Category Archives: Russia

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So Long, 2013; Welcome 2014…I Think!

by Ehsan Ahrari on January 2, 2014, No Comments

Happy new year to all my global friends and contacts! 2013 has been an okay year for the United States, in terms of its foreign policy in the Middle East and in the Asia-Pacific.  (more…)
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The Surveillance State of America, Part II

by Ehsan Ahrari on June 12, 2013, No Comments

We now know for sure that, not just Americans, but the whole world is under the constant surveillance of the "Surveillance State of America."  However, if you are living in Congo, Guatemala, China, or another autocratic hell, you will not be surprised by this news, because most of us have assumed that the "security state" is everywhere. (more…)
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Perspectives on the Second Nuclear Age

by Ehsan Ahrari on April 29, 2013, No Comments

The threat of the outbreak of a nuclear war between the two superpowers has ended with the implosion of the Soviet Union and the end of the Cold War.  However, the threat of a military conflict escalating into a nuclear conflagration remains quite palpable in the "second nuclear age."  That is the basic theme of Paul Bracken's, The Second Nuclear Age: Strategy, Danger, and the New Power Politics.  There are not too many books that are more persuasive in establishing the argument involving the end of one historical era–the first nuclear age–and the beginning of another–the second nuclear age than this one.  It is also insightful in describing how distinctive the second nuclear age has already been from the first one and why it is going to be more conflict prone and trickier to "manage" than the previous one.   (more…)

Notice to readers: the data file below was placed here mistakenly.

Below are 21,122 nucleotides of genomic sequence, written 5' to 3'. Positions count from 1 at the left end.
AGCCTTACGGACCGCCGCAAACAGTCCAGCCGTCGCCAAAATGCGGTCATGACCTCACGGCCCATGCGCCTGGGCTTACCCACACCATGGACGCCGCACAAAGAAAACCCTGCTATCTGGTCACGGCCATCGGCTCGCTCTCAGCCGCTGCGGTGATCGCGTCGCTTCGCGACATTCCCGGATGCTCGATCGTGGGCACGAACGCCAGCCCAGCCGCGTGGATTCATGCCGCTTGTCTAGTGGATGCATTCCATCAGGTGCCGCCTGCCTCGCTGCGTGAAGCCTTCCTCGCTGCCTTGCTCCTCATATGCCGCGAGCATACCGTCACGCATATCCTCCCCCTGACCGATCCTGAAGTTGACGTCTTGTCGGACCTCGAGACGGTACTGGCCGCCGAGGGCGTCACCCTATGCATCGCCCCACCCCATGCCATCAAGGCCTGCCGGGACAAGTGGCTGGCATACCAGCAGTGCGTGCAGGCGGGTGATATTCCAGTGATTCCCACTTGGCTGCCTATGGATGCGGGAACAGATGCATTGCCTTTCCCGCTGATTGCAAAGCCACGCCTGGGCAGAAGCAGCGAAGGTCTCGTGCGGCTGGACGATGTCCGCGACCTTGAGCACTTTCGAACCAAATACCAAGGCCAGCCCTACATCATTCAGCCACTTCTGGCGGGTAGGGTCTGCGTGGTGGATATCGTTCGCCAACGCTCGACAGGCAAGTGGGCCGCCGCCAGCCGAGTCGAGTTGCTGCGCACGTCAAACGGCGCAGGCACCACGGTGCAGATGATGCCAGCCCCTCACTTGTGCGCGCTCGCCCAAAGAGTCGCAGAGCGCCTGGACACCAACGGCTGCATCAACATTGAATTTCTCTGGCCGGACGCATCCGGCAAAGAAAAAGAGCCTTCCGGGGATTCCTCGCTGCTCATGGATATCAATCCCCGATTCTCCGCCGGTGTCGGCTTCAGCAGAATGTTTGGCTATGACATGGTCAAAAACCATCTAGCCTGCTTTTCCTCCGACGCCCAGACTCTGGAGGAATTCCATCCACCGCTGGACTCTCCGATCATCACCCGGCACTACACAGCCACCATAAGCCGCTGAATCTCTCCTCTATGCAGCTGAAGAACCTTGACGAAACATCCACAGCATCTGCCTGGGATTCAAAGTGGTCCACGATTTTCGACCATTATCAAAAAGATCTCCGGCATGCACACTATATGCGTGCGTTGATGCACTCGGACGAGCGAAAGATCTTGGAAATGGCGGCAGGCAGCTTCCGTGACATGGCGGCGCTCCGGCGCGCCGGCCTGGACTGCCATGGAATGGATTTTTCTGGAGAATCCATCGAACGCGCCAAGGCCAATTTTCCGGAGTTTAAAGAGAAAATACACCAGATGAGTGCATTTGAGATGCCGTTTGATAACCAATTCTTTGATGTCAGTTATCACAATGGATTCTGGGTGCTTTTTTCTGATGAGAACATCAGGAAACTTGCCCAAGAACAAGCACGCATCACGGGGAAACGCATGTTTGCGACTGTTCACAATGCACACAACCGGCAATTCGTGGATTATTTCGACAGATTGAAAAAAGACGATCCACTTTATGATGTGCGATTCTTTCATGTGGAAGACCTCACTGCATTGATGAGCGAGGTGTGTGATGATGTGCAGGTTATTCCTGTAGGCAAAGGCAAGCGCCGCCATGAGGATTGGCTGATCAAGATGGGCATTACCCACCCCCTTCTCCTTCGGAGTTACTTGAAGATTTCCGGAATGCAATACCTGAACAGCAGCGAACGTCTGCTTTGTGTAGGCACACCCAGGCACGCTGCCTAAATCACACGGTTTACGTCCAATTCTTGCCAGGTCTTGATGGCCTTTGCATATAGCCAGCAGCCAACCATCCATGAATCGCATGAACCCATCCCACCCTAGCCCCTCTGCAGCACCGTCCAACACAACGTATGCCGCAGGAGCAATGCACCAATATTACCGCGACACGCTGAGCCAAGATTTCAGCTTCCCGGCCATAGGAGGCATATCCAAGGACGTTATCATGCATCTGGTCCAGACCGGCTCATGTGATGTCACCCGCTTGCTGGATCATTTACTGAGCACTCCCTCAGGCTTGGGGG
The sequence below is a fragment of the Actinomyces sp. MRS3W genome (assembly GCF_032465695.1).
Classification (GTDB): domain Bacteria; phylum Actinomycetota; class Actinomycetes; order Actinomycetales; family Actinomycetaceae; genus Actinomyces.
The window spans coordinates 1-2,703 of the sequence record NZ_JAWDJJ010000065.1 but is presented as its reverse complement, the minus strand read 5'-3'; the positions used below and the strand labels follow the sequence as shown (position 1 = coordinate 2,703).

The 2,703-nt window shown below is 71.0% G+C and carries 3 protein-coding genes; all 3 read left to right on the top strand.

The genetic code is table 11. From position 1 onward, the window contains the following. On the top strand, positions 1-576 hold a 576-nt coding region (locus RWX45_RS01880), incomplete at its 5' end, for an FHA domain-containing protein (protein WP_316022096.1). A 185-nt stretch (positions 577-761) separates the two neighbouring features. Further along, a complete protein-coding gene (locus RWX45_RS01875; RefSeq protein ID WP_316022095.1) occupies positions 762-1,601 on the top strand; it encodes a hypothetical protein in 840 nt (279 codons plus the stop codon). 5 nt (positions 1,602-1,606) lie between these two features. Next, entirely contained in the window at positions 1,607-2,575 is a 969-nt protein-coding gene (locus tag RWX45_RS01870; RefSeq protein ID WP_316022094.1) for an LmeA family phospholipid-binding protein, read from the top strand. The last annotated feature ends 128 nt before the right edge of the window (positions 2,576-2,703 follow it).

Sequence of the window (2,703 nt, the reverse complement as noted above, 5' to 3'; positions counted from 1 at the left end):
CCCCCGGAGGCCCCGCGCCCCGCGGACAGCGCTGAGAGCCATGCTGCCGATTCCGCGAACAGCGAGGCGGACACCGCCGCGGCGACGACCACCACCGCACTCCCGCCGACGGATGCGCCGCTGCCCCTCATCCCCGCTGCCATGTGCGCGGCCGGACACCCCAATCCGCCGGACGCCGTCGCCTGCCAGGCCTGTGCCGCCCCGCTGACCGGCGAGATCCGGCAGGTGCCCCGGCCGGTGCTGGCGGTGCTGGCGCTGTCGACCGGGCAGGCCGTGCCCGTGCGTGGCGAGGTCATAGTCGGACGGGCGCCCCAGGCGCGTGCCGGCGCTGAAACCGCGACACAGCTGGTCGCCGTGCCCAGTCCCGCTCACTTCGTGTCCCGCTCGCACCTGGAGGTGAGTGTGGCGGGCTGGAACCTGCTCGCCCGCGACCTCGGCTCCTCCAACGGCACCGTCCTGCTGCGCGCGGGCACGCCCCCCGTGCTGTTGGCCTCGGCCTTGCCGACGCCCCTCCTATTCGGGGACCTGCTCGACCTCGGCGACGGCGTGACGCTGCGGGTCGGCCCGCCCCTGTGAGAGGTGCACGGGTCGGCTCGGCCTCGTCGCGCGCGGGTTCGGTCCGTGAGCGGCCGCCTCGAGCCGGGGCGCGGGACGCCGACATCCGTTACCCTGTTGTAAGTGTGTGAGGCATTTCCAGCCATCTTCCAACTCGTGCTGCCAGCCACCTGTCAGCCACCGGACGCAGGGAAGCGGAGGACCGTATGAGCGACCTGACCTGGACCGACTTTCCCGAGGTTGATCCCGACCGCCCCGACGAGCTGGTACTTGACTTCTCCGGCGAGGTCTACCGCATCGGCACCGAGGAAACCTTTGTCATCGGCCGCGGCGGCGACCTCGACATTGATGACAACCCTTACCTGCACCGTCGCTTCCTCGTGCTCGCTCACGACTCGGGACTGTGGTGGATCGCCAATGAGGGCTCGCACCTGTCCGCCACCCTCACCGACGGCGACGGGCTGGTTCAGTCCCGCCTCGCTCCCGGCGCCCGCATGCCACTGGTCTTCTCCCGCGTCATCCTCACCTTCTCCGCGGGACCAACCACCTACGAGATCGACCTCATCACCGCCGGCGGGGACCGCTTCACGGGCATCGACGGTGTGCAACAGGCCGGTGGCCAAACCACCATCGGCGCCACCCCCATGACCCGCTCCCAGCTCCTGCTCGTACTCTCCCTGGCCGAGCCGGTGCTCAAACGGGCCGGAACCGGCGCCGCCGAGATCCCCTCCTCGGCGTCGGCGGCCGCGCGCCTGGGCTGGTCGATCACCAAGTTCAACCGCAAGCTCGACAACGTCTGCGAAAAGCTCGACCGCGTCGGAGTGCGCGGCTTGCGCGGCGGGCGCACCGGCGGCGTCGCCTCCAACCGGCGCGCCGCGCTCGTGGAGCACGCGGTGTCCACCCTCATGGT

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The Emerging Global Realignments

by Ehsan Ahrari on December 27, 2011, No Comments

For the students of international affairs, the notion of power realignment is an old one.[1]  When it really happens, the erstwhile great powers, or even the superpowers, are likely to encounter pleasant or unpleasant surprises.  The year 1991 was one such occasion, when the communist superpower imploded, thereby freeing a number of nations of Eastern/Central Europe and Eurasia, triggering a series of rounds of NATO "enlargement," and, most importantly, creating a "unipolar moment."  The United States remained the only superpower.  The period between 2008 and 2011 is both unique and somewhat similar to that of 1991.  It is similar in the sense that it is also bringing about the decline of the United States.  It is unique in the sense that, unlike the rather quick implosion of the Soviet Union, America's decline is a long and drawn out process and potentially reversible. (more…)